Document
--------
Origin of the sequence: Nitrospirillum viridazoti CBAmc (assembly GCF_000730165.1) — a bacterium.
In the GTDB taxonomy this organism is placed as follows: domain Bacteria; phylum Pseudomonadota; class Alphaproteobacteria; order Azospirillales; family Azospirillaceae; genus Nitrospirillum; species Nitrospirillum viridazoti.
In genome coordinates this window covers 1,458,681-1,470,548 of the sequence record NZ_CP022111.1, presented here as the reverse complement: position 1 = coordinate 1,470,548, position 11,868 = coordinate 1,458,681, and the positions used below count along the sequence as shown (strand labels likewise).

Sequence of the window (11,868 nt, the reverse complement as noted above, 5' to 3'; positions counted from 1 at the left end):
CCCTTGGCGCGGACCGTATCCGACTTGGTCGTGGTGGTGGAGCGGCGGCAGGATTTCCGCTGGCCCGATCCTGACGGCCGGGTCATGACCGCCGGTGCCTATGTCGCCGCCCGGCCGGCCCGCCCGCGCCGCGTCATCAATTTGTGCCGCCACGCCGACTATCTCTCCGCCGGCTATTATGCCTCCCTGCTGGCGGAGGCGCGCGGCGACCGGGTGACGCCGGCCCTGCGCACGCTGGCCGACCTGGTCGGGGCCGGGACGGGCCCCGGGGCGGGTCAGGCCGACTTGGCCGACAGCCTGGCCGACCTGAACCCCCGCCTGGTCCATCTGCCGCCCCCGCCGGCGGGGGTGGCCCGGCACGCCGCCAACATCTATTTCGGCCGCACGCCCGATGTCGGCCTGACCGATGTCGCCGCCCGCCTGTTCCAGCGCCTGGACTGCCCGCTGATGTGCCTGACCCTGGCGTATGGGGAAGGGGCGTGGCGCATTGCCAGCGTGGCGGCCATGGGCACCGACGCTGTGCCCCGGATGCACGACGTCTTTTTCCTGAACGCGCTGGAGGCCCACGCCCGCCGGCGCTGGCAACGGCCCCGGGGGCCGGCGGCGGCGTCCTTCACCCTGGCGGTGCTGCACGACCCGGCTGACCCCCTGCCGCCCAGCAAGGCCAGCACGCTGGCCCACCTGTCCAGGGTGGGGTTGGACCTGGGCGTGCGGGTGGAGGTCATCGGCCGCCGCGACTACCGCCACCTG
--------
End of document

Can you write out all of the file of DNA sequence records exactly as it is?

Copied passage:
Origin of the sequence: Nitrospirillum viridazoti CBAmc (assembly GCF_000730165.1) — a bacterium.
In the GTDB taxonomy this organism is placed as follows: domain Bacteria; phylum Pseudomonadota; class Alphaproteobacteria; order Azospirillales; family Azospirillaceae; genus Nitrospirillum; species Nitrospirillum viridazoti.
In genome coordinates this window covers 1,458,681-1,470,548 of the sequence record NZ_CP022111.1, presented here as the reverse complement: position 1 = coordinate 1,470,548, position 11,868 = coordinate 1,458,681, and the positions used below count along the sequence as shown (strand labels likewise).

Sequence of the window (11,868 nt, the reverse complement as noted above, 5' to 3'; positions counted from 1 at the left end):
CCCTTGGCGCGGACCGTATCCGACTTGGTCGTGGTGGTGGAGCGGCGGCAGGATTTCCGCTGGCCCGATCCTGACGGCCGGGTCATGACCGCCGGTGCCTATGTCGCCGCCCGGCCGGCCCGCCCGCGCCGCGTCATCAATTTGTGCCGCCACGCCGACTATCTCTCCGCCGGCTATTATGCCTCCCTGCTGGCGGAGGCGCGCGGCGACCGGGTGACGCCGGCCCTGCGCACGCTGGCCGACCTGGTCGGGGCCGGGACGGGCCCCGGGGCGGGTCAGGCCGACTTGGCCGACAGCCTGGCCGACCTGAACCCCCGCCTGGTCCATCTGCCGCCCCCGCCGGCGGGGGTGGCCCGGCACGCCGCCAACATCTATTTCGGCCGCACGCCCGATGTCGGCCTGACCGATGTCGCCGCCCGCCTGTTCCAGCGCCTGGACTGCCCGCTGATGTGCCTGACCCTGGCGTATGGGGAAGGGGCGTGGCGCATTGCCAGCGTGGCGGCCATGGGCACCGACGCTGTGCCCCGGATGCACGACGTCTTTTTCCTGAACGCGCTGGAGGCCCACGCCCGCCGGCGCTGGCAACGGCCCCGGGGGCCGGCGGCGGCGTCCTTCACCCTGGCGGTGCTGCACGACCCGGCTGACCCCCTGCCGCCCAGCAAGGCCAGCACGCTGGCCCACCTGTCCAGGGTGGGGTTGGACCTGGGCGTGCGGGTGGAGGTCATCGGCCGCCGCGACTACCGCCACCTG